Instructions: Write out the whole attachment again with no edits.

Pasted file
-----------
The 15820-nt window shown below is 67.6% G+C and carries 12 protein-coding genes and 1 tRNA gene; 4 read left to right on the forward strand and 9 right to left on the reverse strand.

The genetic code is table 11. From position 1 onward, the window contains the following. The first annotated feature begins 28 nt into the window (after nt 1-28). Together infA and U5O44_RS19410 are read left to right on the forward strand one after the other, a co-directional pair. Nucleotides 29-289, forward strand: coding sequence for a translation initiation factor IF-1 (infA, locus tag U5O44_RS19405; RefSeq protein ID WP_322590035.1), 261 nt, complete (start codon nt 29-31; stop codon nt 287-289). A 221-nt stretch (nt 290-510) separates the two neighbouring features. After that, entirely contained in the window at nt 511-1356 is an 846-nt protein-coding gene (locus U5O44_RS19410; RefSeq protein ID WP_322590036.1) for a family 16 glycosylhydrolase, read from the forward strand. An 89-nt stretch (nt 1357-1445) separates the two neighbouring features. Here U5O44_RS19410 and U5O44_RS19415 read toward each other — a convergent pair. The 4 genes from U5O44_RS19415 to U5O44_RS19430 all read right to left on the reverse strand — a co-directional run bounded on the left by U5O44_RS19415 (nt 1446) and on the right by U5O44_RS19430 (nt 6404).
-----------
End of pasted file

The 15820-nt window shown below is 67.6% G+C and carries 12 protein-coding genes and 1 tRNA gene; 4 read left to right on the forward strand and 9 right to left on the reverse strand.

The genetic code is table 11. From position 1 onward, the window contains the following. The first annotated feature begins 28 nt into the window (after nt 1-28). Together infA and U5O44_RS19410 are read left to right on the forward strand one after the other, a co-directional pair. Nucleotides 29-289, forward strand: coding sequence for a translation initiation factor IF-1 (infA, locus tag U5O44_RS19405; RefSeq protein ID WP_322590035.1), 261 nt, complete (start codon nt 29-31; stop codon nt 287-289). A 221-nt stretch (nt 290-510) separates the two neighbouring features. After that, entirely contained in the window at nt 511-1356 is an 846-nt protein-coding gene (locus U5O44_RS19410; RefSeq protein ID WP_322590036.1) for a family 16 glycosylhydrolase, read from the forward strand. An 89-nt stretch (nt 1357-1445) separates the two neighbouring features. Here U5O44_RS19410 and U5O44_RS19415 read toward each other — a convergent pair. The 4 genes from U5O44_RS19415 to U5O44_RS19430 all read right to left on the reverse strand — a co-directional run bounded on the left by U5O44_RS19415 (nt 1446) and on the right by U5O44_RS19430 (nt 6404).